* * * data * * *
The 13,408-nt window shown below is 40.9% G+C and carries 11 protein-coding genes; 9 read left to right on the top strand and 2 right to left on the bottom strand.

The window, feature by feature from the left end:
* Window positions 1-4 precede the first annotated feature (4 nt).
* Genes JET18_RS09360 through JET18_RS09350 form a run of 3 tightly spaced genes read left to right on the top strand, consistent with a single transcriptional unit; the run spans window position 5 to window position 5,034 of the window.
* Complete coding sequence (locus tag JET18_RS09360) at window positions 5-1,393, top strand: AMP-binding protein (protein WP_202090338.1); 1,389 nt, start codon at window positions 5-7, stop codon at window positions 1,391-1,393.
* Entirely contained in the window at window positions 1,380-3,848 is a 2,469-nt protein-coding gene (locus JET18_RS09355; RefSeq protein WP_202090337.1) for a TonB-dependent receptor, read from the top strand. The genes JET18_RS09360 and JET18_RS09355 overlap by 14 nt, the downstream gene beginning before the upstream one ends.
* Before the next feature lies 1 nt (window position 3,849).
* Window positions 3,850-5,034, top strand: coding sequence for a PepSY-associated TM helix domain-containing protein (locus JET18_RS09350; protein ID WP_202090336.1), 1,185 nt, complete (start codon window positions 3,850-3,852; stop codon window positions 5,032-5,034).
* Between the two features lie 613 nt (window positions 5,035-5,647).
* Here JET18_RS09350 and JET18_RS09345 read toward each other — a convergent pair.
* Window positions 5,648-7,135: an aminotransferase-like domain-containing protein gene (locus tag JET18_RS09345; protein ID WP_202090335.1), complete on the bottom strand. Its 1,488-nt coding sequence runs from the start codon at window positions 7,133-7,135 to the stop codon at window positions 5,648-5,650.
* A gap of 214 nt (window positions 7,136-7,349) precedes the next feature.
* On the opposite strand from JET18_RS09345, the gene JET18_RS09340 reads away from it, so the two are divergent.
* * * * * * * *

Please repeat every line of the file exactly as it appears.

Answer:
The 13,408-nt window shown below is 40.9% G+C and carries 11 protein-coding genes; 9 read left to right on the top strand and 2 right to left on the bottom strand.

The window, feature by feature from the left end:
* Window positions 1-4 precede the first annotated feature (4 nt).
* Genes JET18_RS09360 through JET18_RS09350 form a run of 3 tightly spaced genes read left to right on the top strand, consistent with a single transcriptional unit; the run spans window position 5 to window position 5,034 of the window.
* Complete coding sequence (locus tag JET18_RS09360) at window positions 5-1,393, top strand: AMP-binding protein (protein WP_202090338.1); 1,389 nt, start codon at window positions 5-7, stop codon at window positions 1,391-1,393.
* Entirely contained in the window at window positions 1,380-3,848 is a 2,469-nt protein-coding gene (locus JET18_RS09355; RefSeq protein WP_202090337.1) for a TonB-dependent receptor, read from the top strand. The genes JET18_RS09360 and JET18_RS09355 overlap by 14 nt, the downstream gene beginning before the upstream one ends.
* Before the next feature lies 1 nt (window position 3,849).
* Window positions 3,850-5,034, top strand: coding sequence for a PepSY-associated TM helix domain-containing protein (locus JET18_RS09350; protein ID WP_202090336.1), 1,185 nt, complete (start codon window positions 3,850-3,852; stop codon window positions 5,032-5,034).
* Between the two features lie 613 nt (window positions 5,035-5,647).
* Here JET18_RS09350 and JET18_RS09345 read toward each other — a convergent pair.
* Window positions 5,648-7,135: an aminotransferase-like domain-containing protein gene (locus tag JET18_RS09345; protein ID WP_202090335.1), complete on the bottom strand. Its 1,488-nt coding sequence runs from the start codon at window positions 7,133-7,135 to the stop codon at window positions 5,648-5,650.
* A gap of 214 nt (window positions 7,136-7,349) precedes the next feature.
* On the opposite strand from JET18_RS09345, the gene JET18_RS09340 reads away from it, so the two are divergent.